What is Probate and How Does it Work?

Probate is the process that handles your estate and carries out the provisions of your Will, after you pass away. The probate process can be quite lengthy from beginning to end. By having a better understanding of the process, you can ease some of the stress and overall uncertainty of its proceedings.

A gavel and a little set of scales

What is Probate?

Probate is a legal proceeding in which the property and debts of a deceased person are handled and distributed. The primary focus of probate is to ensure all of the deceased person’s debts are paid and that the remaining assets are distributed appropriately.

How Does the Probate Process Work?

After someone dies, the Personal Representative or Executor of their will must file paperwork with the Register of Wills or Surrogates Court. If there is no will, then an Interested Person can petition the court to be appointed Personal Representative.

The first order of business for the court is to determine whether or not the will of the deceased is valid. Though this is usually a routine matter, if there are problems with the validity of the will, they would need to be addressed. Once the will has been deemed valid and the paperwork is accepted, the Surrogates Court, through the Register of Wills, will issue Letters of Administration. The Personal Representative must also obtain a bond and arrange for the publication of a Notice to Creditors. The Personal Representative must then provide the court with a list of all persons entitled to inherit, and all property, assets and debts of the deceased.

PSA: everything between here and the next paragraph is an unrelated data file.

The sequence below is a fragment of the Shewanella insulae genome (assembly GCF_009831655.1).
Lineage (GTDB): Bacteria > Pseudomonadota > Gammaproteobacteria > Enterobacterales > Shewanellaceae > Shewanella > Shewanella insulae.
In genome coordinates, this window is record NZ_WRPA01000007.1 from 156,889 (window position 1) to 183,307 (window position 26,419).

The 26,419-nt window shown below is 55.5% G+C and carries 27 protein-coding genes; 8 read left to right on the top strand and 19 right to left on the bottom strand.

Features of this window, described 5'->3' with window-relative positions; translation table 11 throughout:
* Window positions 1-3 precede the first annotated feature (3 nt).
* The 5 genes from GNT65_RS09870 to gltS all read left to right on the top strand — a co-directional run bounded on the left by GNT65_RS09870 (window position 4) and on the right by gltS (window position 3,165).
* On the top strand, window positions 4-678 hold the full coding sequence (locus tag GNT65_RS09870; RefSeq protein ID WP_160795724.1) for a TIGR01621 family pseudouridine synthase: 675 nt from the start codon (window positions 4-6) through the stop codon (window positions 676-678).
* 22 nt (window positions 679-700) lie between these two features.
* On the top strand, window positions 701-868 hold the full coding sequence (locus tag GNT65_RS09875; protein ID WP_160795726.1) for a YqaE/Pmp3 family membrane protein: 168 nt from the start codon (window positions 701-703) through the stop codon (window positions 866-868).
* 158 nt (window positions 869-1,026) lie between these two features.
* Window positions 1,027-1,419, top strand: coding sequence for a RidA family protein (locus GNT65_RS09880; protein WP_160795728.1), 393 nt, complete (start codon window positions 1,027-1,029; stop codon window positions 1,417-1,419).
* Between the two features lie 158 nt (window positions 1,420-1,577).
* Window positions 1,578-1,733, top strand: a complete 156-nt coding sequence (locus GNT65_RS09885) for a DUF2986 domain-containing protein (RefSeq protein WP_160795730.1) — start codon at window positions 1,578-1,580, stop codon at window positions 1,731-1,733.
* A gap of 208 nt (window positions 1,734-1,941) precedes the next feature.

During the proceedings, the Personal Representative must secure and manage all assets, including paying money to keep them safe (such as insurance or storage fees). In the case of a house, the utilities, insurance, taxes and other expenses must be paid. In the event there are debts, the Personal Representative may need to sell some properties to pay them off. Legally, no assets or properties can be distributed to heirs until the probate proceedings come to a close. If a Personal Representative gives out assets and it later turns out that there were valid debts, the Personal Representative can be responsible for these costs.

In Maryland, most estates are Regular Estates. However, you can open a Small Estate if the value of the estate in question is less than $50,000 ($100,000 if the only beneficiary is a spouse). This can be a quicker and less expensive option.

Can Probate be Avoided?

There are certain things you can do during your lifetime to make sure that your family does not have to go through a lengthy and expensive probate process. An experienced Estate Planning Attorney at DK Rus Law can craft a plan for you that can reduce or eliminate probate.

DK Rus Law Can Help You With the Probate Process in Maryland

Although probate can be a long and difficult process, it doesn’t have to be. Using a Maryland probate lawyer will make things go smoother and ensure that everything is done right, and the attorney fees will be paid out of the estate. Using a probate lawyer can actually save money by keeping the probate process from dragging on for a long time and preventing potential problems.